Why Properly Managed Livestock Are Necessary In Brittle Environments

A very Brittle location.
A very Brittle location.



Brittle Environments are simply areas where humidity is distributed unevenly throughout the year. See this InfoGraphic for more information on the “Climate Brittleness Scale”.

Properly managed livestock are simply livestock managed to mimic the natural herds which used to roam the Earth. Managing livestock properly is actually fairly complex, you can read more about properly managing livestock here. 

Different Ecosystems

Ecosystem processes (like the water and nutrient cycles, for example) function very differently in Brittle Environments than in Non-Brittle Environments. In Brittle Environments large grazing animals, bunched together in herds, are actually essential to ecosystem health.

The effect of properly managed livestock on a Brittle Environment in South Africa.
The effect of properly managed livestock on a Brittle Environment in South Africa.


Why are herds of herbivores so essential in these environments?

  1. Microbes require moisture to function. Without moisture all natural nutrient cycling stops. Large herbivores are nature’s way of keeping the nutrient cycle going during the long dry periods. Animals essentially carry the humid environment in their guts. The gut of an herbivore is the only place biological decomposition can take place at these times… so animal manure and urine are the only sources of plant nutrients during the dry months.

  1. Brittle Environments tend to develop hard crusts on the soil surface where there is bare soil. This hard “cap” on the soil prevents seeds from germinating and it prevents the little rain that does fall from entering the soil where plant can actually use it. Instead the rain runs over the surface of the soil (which is why flash floods are so common in desert environments). Properly managed livestock will quickly break up this hard crust on the soil surface which will once again allow seeds to germinate and rainfall to infiltrate the soil.

Improperly managed livestock do not break the hard cap on the soil surface.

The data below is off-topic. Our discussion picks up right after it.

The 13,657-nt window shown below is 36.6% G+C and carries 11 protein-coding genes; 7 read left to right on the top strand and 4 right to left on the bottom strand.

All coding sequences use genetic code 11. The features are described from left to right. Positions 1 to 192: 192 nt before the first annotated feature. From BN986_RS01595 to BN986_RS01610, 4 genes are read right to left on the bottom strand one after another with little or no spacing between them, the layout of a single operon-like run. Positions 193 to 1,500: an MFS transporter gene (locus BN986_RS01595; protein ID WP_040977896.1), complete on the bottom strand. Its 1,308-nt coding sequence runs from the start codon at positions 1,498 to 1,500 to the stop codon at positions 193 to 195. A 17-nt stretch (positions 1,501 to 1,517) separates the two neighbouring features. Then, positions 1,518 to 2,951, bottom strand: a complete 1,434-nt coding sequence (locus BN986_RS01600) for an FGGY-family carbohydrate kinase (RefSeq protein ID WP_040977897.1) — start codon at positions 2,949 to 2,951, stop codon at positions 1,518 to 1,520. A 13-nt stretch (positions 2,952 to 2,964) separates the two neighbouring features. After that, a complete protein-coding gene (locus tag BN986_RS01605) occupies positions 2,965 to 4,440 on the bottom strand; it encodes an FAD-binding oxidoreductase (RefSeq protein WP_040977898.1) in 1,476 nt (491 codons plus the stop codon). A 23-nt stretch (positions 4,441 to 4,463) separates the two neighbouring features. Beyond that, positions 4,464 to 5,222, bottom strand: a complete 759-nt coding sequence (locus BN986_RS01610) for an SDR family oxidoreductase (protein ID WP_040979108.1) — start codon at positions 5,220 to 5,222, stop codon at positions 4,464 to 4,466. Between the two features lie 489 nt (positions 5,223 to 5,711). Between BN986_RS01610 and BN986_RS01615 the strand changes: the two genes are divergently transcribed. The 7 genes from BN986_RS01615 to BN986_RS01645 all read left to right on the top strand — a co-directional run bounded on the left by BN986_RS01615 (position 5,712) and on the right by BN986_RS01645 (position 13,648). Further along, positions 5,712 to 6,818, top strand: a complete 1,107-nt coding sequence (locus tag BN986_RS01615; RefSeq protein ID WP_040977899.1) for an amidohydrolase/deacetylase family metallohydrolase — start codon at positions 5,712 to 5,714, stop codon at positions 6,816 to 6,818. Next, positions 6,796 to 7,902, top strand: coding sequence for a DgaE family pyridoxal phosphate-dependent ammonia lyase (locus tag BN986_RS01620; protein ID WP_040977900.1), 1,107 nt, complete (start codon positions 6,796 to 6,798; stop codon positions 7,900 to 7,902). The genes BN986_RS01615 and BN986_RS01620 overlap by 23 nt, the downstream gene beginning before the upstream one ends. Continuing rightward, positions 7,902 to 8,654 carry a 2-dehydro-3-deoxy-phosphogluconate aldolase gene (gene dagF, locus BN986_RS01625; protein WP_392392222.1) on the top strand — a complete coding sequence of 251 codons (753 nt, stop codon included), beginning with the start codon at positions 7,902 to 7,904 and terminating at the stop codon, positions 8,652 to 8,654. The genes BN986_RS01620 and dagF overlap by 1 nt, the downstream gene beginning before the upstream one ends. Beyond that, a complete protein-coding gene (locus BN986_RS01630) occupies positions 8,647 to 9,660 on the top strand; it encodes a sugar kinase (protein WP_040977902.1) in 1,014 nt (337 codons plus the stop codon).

Livestock which are not exhibiting herd behavior do not effectively break the hard cap on the soil surface in Brittle Environments.
  1. In Brittle Environments plants that die or go dormant do not fall to the ground and decompose like they do in more humid environments. If this standing plant material is not trampled onto the soil surface it will not decompose biologically which means the nutrients it holds will mostly be unavailable for future soil and plant growth. The standing plant material will also shade new growth which is trying to establish. If the standing plant material is trampled into the ground it becomes litter/mulch: preventing evaporation, feeding the soil food web, moderating temperatures, and allowing rainfall to infiltrate the soil where it can be used. This trampling can only be accomplished on the necessary scale with properly managed livestock.

This plant will not decay biologically unless it is trampled onto the soil surface.
  1. The trampling of livestock also presses seeds into very tight contact with the soil. This close contact allows the seed to draw more moisture from the soil, which often means the difference between the seed growing into a new plant or just remaining dormant.

After properly applying animal impact to this very Brittle environment new seeds can germinate, and it can return to a healthy state.
After properly applying animal impact to this very Brittle environment new seeds can germinate, and it can return to a healthy state.


A Brittle Environment in a healthy state.
A Brittle Environment in a healthy state.


How Many Livestock Are Needed?

In Brittle Environments all grass must be trampled or grazed every year or the land will start to deteriorate. This means that livestock numbers in Brittle Environments must exactly match the productivity of the grass in those environments. (Note: Stocking rates are typically increased by 50 to 100% the first year that proper management is implemented compared to conventional stocking rates in that area). When properly managed livestock are introduced to Brittle Environments grass productivity starts increasing dramatically, so livestock numbers must also increase dramatically until the ecosystem reaches its peak productivity. This is one very good reason why the system of Planned Grazing is so useful in Brittle Environments: it makes it easy for livestock managers to have the exact right number of livestock for their lands current production.